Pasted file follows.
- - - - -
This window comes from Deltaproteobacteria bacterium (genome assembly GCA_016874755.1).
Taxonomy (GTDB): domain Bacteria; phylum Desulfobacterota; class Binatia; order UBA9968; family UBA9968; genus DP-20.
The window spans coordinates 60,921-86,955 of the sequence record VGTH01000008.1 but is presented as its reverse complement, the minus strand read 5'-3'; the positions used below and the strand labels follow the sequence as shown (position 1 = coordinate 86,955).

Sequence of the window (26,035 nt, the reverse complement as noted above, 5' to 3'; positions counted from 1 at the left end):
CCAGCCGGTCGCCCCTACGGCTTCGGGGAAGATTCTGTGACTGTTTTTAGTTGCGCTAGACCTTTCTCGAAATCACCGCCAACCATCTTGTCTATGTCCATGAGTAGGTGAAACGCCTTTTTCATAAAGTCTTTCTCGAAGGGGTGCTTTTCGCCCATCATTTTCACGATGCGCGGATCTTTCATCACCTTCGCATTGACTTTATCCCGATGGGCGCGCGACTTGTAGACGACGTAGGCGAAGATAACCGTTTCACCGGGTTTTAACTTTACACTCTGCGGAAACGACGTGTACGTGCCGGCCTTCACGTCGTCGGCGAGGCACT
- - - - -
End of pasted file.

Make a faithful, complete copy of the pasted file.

This window comes from Deltaproteobacteria bacterium (genome assembly GCA_016874755.1).
Taxonomy (GTDB): domain Bacteria; phylum Desulfobacterota; class Binatia; order UBA9968; family UBA9968; genus DP-20.
The window spans coordinates 60,921-86,955 of the sequence record VGTH01000008.1 but is presented as its reverse complement, the minus strand read 5'-3'; the positions used below and the strand labels follow the sequence as shown (position 1 = coordinate 86,955).

Sequence of the window (26,035 nt, the reverse complement as noted above, 5' to 3'; positions counted from 1 at the left end):
CCAGCCGGTCGCCCCTACGGCTTCGGGGAAGATTCTGTGACTGTTTTTAGTTGCGCTAGACCTTTCTCGAAATCACCGCCAACCATCTTGTCTATGTCCATGAGTAGGTGAAACGCCTTTTTCATAAAGTCTTTCTCGAAGGGGTGCTTTTCGCCCATCATTTTCACGATGCGCGGATCTTTCATCACCTTCGCATTGACTTTATCCCGATGGGCGCGCGACTTGTAGACGACGTAGGCGAAGATAACCGTTTCACCGGGTTTTAACTTTACACTCTGCGGAAACGACGTGTACGTGCCGGCCTTCACGTCGTCGGCGAGGCACT